Achievement Coaches Help Homeless Student Persevere, Succeed

Feb. 20, 2013 -- When Francisco Marin’s bedroom became the backseat of his car, his dreams of becoming a college graduate dimmed. Homeless and often hungry, but still trying to cling to his dream by attending classes at CNM, he happened across a fairly new student service on campus called CNM Connect. “I almost gave up,” Marin says. “And I would have without CNM Connect.”
July 16, 2015


Marin, who grew up in El Paso, Texas, decided to take a chance to pursue an education by moving in with some extended family in Albuquerque almost two years ago. They offered him a small room for $200 a month, telling him that CNM would be a good place for him to pursue his educational goals.

“A semester passed, and they started having money problems,” he says. “They wanted more money, but I didn’t have it. I had to leave, but didn’t have anywhere to go.”

Except the shelter of his car, and the promise of the classroom. One day when he was filing financial aid forms, he decided to stop by CNM Connect to see what it was about. CNM Connect sites at CNM are staffed by Achievement Coaches who are experienced with helping students find ways to overcome even the most difficult circumstances.

“The first time I walked into CNM Connect, I sat down with Mike (Achievement Coach Mike Heim),” he says. “He started helping me get scholarships that I didn’t know anything about.”

Around this time, Marin was often going hungry. CNM Connect not only helps students access internal support services, such as scholarships, but it also helps students access resources in the community.

“I also started meeting with (Achievement Coach Sally Moore),” Marin says. “She helped me get into some shelters and access food. I had gone three days without food a few times. Two days a lot. Sally helped me to get the food and energy I needed to continue to come to school.”

Marin continued going to school for three semesters while living primarily in his car, except for the occasional nights in the homeless shelter.

“I would tell Mike (Heim) that I was considering quitting school a few times. I would say ‘I’m tired, I can’t do it anymore,’” he said. “Mike would tell me, ‘Don’t quit. You’re going to make it.’”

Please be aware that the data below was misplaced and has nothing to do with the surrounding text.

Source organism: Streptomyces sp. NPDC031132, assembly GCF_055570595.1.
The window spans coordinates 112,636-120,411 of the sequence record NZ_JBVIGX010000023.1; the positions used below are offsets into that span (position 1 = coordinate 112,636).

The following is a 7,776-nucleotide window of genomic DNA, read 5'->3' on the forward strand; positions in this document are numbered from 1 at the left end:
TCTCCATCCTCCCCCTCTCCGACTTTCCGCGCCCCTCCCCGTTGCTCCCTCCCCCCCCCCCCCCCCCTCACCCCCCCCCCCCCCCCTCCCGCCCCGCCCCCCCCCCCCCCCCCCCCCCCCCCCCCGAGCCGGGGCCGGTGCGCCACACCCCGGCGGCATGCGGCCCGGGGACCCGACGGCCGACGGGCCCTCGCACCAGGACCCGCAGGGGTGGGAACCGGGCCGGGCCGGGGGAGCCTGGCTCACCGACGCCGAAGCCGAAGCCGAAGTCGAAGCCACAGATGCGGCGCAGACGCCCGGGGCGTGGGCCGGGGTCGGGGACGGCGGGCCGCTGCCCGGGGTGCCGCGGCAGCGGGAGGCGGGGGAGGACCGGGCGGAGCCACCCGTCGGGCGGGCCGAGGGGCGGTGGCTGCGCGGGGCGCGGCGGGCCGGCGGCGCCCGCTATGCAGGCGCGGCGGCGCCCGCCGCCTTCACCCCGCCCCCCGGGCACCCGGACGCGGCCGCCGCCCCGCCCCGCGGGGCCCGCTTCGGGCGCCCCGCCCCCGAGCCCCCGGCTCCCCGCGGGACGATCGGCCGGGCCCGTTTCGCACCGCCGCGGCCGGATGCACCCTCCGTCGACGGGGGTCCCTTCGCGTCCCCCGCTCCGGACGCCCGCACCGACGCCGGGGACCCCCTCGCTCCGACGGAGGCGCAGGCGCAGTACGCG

And he has. Marin has posted a 3.6 grade point average at CNM and he’s also excelling in classes at the University of New Mexico.

Moore helped him recently get into the Albuquerque Opportunity Center, a temporary housing facility that helps people transition out of homelessness. He plans to get an apartment in March.

“I finally think I’m done with the hardest part,” he says. “I know I’ll get straight A’s this term. And I have a place to live. Things are getting a lot easier for me. And CNM Connect has a lot to do with that. CNM welcomed me with open arms.”

Currently, Marin is taking classes at CNM and the University of New Mexico as he continues toward a Foreign Languages bachelor’s degree. He wants to be an interpreter for a school system or a hospital, where he can help others in need. He already has taken classes in Arabic, French and Portuguese, in addition to speaking fluent Spanish and English.

CNM Connect was born out of the Center for Working Families model. It was expanded with much greater emphasis and rebranded as CNM Connect in February 2011. First-time students who accessed CNM Connect in fall 2011 had a retention rate of about 80 percent, compared to 72 percent for those who didn’t use the services. Of the non-first-time students who used the services in fall 2011, 79 percent returned in spring 2012, compared to a 67-percent rate for those who didn’t access the services.

CNM Connect offers the nearly 30,000 students at the college access to Achievement Coaches, financial coaching, study skills workshops, free tax preparation, public benefits screenings and all internal student support services in one location at each of the college’s six campuses.